What I like most about her method of tidying is how she applies mindfulness, a very psychological and spiritual practice, to the physical realm of our things. Whether it’s rational or not, we give energy and spirit to everything in our lives by attaching meaning, memories, sentimentality to the objects. This is neither good nor bad, rather it is natural and important to sort through these attachments. It is the same with our thoughts – having the thoughts is neither good nor bad, it is completely natural but also important to analyze and forgive and make peace with the thoughts. So it is useful to meditate on each possession (an interesting word!) and consider your attachment to it. Our things have spirit, our homes have a spirit and the space we free up by decluttering has a spirit. Therefore, decluttering or “tidying” is a spiritual space-making practice!
We can even apply spiritual manifestation techniques to the decluttering process – if you’ve ever done a manifestation meditation, you’ve visualized the type of life you would like to have, sought guidance from a Higher Self and tried to listen for and put into practice the lessons received. Likewise, we can visualize the ultimate manifestation of our sacred spaces. (And all space is sacred). Upon entering a new home, Marie takes the time to greet the house she is about to work in – she kneels on the floor once she’s found the heart of the home, places her hands on the floor, and closes her eyes and smiles. She says she is introducing herself and feeling the energy of the home. She asks the family to also communicate with their home, and to visualize the ultimate manifestation of their space. So, when my husband and I signed the lease on our pink adobe, we knelt on our floor and – no lie – thanked our home for welcoming us in and asked it to take care of us as long as we live here. We requested positive, nourishing energy and committed to making it a home to the best of our ability.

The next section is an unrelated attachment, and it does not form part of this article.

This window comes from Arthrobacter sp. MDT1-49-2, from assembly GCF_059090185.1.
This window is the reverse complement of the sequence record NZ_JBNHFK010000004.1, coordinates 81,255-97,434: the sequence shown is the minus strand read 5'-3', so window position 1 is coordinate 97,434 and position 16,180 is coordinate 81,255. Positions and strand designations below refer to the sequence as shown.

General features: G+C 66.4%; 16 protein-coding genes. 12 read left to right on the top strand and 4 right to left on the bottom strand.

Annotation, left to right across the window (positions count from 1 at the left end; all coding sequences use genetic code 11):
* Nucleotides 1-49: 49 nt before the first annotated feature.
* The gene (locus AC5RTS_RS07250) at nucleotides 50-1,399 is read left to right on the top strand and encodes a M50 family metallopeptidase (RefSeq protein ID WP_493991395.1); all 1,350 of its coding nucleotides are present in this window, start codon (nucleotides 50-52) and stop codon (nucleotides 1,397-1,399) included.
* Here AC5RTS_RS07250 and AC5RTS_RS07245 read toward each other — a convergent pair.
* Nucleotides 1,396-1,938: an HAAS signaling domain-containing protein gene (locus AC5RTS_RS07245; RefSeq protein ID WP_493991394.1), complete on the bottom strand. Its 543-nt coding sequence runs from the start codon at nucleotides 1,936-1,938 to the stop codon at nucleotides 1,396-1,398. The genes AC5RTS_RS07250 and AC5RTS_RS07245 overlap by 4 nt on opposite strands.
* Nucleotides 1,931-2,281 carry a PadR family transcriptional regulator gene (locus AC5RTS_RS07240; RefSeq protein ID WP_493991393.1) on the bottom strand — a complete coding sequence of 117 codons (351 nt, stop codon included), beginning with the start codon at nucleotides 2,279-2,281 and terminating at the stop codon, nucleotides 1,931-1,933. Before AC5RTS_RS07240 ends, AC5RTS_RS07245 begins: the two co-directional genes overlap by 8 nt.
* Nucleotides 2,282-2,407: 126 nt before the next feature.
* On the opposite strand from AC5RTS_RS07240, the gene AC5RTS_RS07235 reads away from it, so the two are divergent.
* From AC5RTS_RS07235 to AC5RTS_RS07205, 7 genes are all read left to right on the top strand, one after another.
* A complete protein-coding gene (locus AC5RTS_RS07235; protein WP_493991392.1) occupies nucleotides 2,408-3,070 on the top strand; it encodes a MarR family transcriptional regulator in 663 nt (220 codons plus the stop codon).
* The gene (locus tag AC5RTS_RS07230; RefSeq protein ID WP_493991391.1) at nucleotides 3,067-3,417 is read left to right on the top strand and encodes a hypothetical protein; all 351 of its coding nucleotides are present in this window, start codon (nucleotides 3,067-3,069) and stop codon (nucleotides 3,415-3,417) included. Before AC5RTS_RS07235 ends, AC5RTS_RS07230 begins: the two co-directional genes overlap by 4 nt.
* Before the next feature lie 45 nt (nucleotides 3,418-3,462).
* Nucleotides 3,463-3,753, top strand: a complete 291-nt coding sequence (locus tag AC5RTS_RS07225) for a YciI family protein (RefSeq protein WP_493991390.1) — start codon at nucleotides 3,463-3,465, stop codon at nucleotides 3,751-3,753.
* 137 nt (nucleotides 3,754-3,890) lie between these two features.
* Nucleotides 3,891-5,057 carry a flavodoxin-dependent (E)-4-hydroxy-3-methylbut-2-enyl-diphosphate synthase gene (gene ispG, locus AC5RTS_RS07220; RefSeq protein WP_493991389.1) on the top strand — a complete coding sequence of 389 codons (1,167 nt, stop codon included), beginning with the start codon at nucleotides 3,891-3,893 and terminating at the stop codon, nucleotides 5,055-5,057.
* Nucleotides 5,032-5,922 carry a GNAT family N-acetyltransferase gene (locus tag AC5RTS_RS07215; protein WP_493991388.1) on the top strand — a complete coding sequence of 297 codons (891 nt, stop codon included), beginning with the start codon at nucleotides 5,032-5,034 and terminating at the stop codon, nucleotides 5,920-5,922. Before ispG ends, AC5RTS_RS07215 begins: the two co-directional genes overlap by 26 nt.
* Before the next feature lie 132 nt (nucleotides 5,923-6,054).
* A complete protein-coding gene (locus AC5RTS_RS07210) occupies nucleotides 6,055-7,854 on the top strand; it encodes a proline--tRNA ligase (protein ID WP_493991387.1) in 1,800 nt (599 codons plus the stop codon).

Try it out! Find the heart of your home and imagine how you would like the space to make you feel. Keeping that intention in mind, you can now work backwards to bring your vision to life! Once you get your space in order, it can better support and inspire you on your path to becoming who you are meant to be. Marie Kondo even mentions clients who, after going through her process with their belongings, have moved right along to getting rid of jobs – even husbands – who don’t spark joy!
This radical notion of only surrounding ourselves with things that spark joy can be applied to every aspect of our lives – how we fill our time, and who we spend it with, even our jobs and partners (maybe especially our jobs and partners). If, in the end, each aspect of our lives doesn’t inherently spark joy, we need to figure out either how to breathe joy into them, or kick them to the curb. Because, if they don’t spark joy, they suck joy out of our bones if we keep them around.
It’s been 4 years since I read Marie Kondo’s book, and I am no longer a professional organizer. But the debut of her Netflix show, Tidying Up, has inspired me to consider the genius behind her method. What makes her a great organizer, aside from her natural talent and obvious experience and knowledge, is her application of mindfulness principles to the physical realm of our things. This is the magical thinking that our consumer-obsessed American culture needs more than ever: that our stuff has energy. Our space has energy. And, if we aren’t conscious of the energy of what we surround ourselves with, we are unconsciously energetically polluting our sacred spaces.
So tell me, dear ones, have you experienced the life-changing magic of tidying up, or even spiritual space making? How did it go, and what did you find that sparked joy for you? I’d love to hear in the comments below!
For more on setting intentions and getting organized, check out this post!